As the now seven bishops state in their document, "According to the doctrine of the Church, only the sacramental matrimonial bond constitutes a domestic church. The admission of so-called 'divorced and remarried' faithful to Holy Communion, which is the highest expression of the unity of Christ the Spouse with His Church, means in practice a way of approving or legitimizing divorce, and in this meaning a kind of introduction of divorce in the life of the Church."

The novel application of Amoris Laetitia, in practice, is "a means of spreading the 'plague of divorce,'" state the bishops. 

"It is a matter of spreading the ‘plague of divorce’ even in the life of the Church, when the Church, instead, because of her unconditional fidelity to the doctrine of Christ, should be a bulwark and an unmistakable sign of contradiction against the plague of divorce which is every day more rampant in civil society," reads the bishops' letter. 


"This practice therefore represents a substantial alteration of the two thousand-year-old sacramental discipline of the Church," state the bishops.  "Furthermore, a substantially altered discipline will eventually lead to an alteration in the corresponding doctrine."

In other words, if you allow people living in adultery to receive Communion, this eventually will change the doctrine of marriage, as well as Confession and Communion. 

"We are not allowed to be silent," state the bishops. “It is our duty before the faithful who await from us a public and unequivocal profession of the truth and the immutable discipline of the Church regarding the indissolubility of marriage.”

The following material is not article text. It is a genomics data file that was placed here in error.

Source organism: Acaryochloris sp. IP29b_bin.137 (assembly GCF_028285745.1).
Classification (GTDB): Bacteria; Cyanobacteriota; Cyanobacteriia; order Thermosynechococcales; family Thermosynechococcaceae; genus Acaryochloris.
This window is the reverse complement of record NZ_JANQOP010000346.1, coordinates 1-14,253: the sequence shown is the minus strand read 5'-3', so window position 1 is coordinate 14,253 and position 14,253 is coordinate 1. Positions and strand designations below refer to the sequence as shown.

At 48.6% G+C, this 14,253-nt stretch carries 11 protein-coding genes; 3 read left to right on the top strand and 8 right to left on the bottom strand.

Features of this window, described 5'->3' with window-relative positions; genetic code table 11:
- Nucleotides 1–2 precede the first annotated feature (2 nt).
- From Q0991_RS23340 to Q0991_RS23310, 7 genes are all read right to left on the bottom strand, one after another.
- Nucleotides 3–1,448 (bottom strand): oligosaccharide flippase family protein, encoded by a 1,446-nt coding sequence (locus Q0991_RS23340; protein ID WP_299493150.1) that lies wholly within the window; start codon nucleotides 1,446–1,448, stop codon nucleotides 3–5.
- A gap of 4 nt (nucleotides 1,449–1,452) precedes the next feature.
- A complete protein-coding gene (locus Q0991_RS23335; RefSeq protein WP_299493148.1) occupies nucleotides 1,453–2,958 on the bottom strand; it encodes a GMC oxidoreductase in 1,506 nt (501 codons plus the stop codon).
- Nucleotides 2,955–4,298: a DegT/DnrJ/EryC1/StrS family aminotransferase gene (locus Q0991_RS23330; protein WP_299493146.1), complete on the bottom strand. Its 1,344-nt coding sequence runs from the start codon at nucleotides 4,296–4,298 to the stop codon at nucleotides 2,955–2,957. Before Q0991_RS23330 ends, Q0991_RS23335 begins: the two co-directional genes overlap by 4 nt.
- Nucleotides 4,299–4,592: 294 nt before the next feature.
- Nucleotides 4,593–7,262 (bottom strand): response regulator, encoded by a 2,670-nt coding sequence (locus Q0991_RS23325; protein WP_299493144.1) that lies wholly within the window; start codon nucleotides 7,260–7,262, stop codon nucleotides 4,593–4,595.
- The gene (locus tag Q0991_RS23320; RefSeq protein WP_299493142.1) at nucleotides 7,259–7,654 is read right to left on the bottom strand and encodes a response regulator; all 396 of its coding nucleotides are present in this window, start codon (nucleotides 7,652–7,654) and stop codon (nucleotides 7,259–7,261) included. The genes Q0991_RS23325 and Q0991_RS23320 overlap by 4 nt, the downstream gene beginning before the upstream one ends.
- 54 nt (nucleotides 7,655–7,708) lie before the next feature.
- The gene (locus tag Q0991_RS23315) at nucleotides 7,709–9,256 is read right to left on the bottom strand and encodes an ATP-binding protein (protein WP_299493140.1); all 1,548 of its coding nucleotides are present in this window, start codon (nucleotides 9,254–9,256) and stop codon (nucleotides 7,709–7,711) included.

In concluding their letter, the bishops state, "We affirm therefore in the spirit of St. John the Baptist, of St. John Fisher, of St. Thomas More, of Blessed Laura Vicuña and of numerous known and unknown confessors and martyrs of the indissolubility of marriage:

"It is not licit (non licet) to justify, approve, or legitimize either directly or indirectly divorce and a non-conjugal stable sexual relationship through the sacramental discipline of the admission of so-called 'divorced and remarried' to Holy Communion, in this case a discipline alien to the entire Tradition of the Catholic and Apostolic faith."

As the Catholic Church has always taught and as explained in the Catechism of the Catholic Chuch: "Today there are numerous Catholics in many countries who have recourse to civil divorce and contract new civil unions. In fidelity to the words of Jesus Christ - 'Whoever divorces his wife and marries another, commits adultery against her; and if she divorces her husband and marries another, she commits adultery' the Church maintains that a new union cannot be recognized as valid, if the first marriage was.

"If the divorced are remarried civilly, they find themselves in a situation that objectively contravenes God's law. Consequently, they cannot receive Eucharistic communion as long as this situation persists. For the same reason, they cannot exercise certain ecclesial responsibilities. Reconciliation through the sacrament of Penance can be granted only to those who have repented for having violated the sign of the covenant and of fidelity to Christ, and who are committed to living in complete continence." (1650)

h/t LifeSiteNews

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Michael W. Chapman
Michael W. Chapman
Michael W. Chapman